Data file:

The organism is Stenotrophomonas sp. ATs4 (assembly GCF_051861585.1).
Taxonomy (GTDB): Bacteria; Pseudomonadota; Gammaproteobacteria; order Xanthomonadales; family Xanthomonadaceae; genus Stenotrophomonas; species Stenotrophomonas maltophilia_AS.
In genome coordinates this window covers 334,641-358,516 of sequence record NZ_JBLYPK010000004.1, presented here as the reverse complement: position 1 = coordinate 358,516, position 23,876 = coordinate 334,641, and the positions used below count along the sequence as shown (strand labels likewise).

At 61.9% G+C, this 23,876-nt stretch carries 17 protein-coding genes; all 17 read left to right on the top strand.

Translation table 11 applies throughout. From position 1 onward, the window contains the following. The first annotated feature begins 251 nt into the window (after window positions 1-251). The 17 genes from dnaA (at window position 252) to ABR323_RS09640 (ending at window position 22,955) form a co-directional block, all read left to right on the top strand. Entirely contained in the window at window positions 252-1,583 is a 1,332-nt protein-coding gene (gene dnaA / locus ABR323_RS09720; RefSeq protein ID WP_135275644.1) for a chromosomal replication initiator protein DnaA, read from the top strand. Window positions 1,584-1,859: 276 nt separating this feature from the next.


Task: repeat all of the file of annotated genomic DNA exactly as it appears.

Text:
The organism is Stenotrophomonas sp. ATs4 (assembly GCF_051861585.1).
Taxonomy (GTDB): Bacteria; Pseudomonadota; Gammaproteobacteria; order Xanthomonadales; family Xanthomonadaceae; genus Stenotrophomonas; species Stenotrophomonas maltophilia_AS.
In genome coordinates this window covers 334,641-358,516 of sequence record NZ_JBLYPK010000004.1, presented here as the reverse complement: position 1 = coordinate 358,516, position 23,876 = coordinate 334,641, and the positions used below count along the sequence as shown (strand labels likewise).

At 61.9% G+C, this 23,876-nt stretch carries 17 protein-coding genes; all 17 read left to right on the top strand.

Translation table 11 applies throughout. From position 1 onward, the window contains the following. The first annotated feature begins 251 nt into the window (after window positions 1-251). The 17 genes from dnaA (at window position 252) to ABR323_RS09640 (ending at window position 22,955) form a co-directional block, all read left to right on the top strand. Entirely contained in the window at window positions 252-1,583 is a 1,332-nt protein-coding gene (gene dnaA / locus ABR323_RS09720; RefSeq protein ID WP_135275644.1) for a chromosomal replication initiator protein DnaA, read from the top strand. Window positions 1,584-1,859: 276 nt separating this feature from the next.